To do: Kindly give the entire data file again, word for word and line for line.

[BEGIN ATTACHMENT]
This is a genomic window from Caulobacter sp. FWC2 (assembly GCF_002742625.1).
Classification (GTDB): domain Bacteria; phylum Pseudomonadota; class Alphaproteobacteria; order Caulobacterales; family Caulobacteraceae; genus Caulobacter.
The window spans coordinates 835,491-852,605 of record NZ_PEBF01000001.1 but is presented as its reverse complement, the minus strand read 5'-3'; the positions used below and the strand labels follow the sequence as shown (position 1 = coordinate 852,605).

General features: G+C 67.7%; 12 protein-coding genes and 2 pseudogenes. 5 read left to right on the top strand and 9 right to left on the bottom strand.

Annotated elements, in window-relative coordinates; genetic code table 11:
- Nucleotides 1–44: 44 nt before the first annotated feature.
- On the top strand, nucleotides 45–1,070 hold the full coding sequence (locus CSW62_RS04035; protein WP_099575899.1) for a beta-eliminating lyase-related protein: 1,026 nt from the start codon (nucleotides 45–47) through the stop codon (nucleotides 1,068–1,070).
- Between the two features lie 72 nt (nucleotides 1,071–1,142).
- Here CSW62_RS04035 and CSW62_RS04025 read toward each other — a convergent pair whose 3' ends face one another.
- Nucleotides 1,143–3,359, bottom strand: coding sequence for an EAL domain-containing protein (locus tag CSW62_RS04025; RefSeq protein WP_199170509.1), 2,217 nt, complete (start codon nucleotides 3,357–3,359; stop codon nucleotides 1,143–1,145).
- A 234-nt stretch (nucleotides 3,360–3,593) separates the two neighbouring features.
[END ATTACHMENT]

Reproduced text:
This is a genomic window from Caulobacter sp. FWC2 (assembly GCF_002742625.1).
Classification (GTDB): domain Bacteria; phylum Pseudomonadota; class Alphaproteobacteria; order Caulobacterales; family Caulobacteraceae; genus Caulobacter.
The window spans coordinates 835,491-852,605 of record NZ_PEBF01000001.1 but is presented as its reverse complement, the minus strand read 5'-3'; the positions used below and the strand labels follow the sequence as shown (position 1 = coordinate 852,605).

General features: G+C 67.7%; 12 protein-coding genes and 2 pseudogenes. 5 read left to right on the top strand and 9 right to left on the bottom strand.

Annotated elements, in window-relative coordinates; genetic code table 11:
- Nucleotides 1–44: 44 nt before the first annotated feature.
- On the top strand, nucleotides 45–1,070 hold the full coding sequence (locus CSW62_RS04035; protein WP_099575899.1) for a beta-eliminating lyase-related protein: 1,026 nt from the start codon (nucleotides 45–47) through the stop codon (nucleotides 1,068–1,070).
- Between the two features lie 72 nt (nucleotides 1,071–1,142).
- Here CSW62_RS04035 and CSW62_RS04025 read toward each other — a convergent pair whose 3' ends face one another.
- Nucleotides 1,143–3,359, bottom strand: coding sequence for an EAL domain-containing protein (locus tag CSW62_RS04025; RefSeq protein WP_199170509.1), 2,217 nt, complete (start codon nucleotides 3,357–3,359; stop codon nucleotides 1,143–1,145).
- A 234-nt stretch (nucleotides 3,360–3,593) separates the two neighbouring features.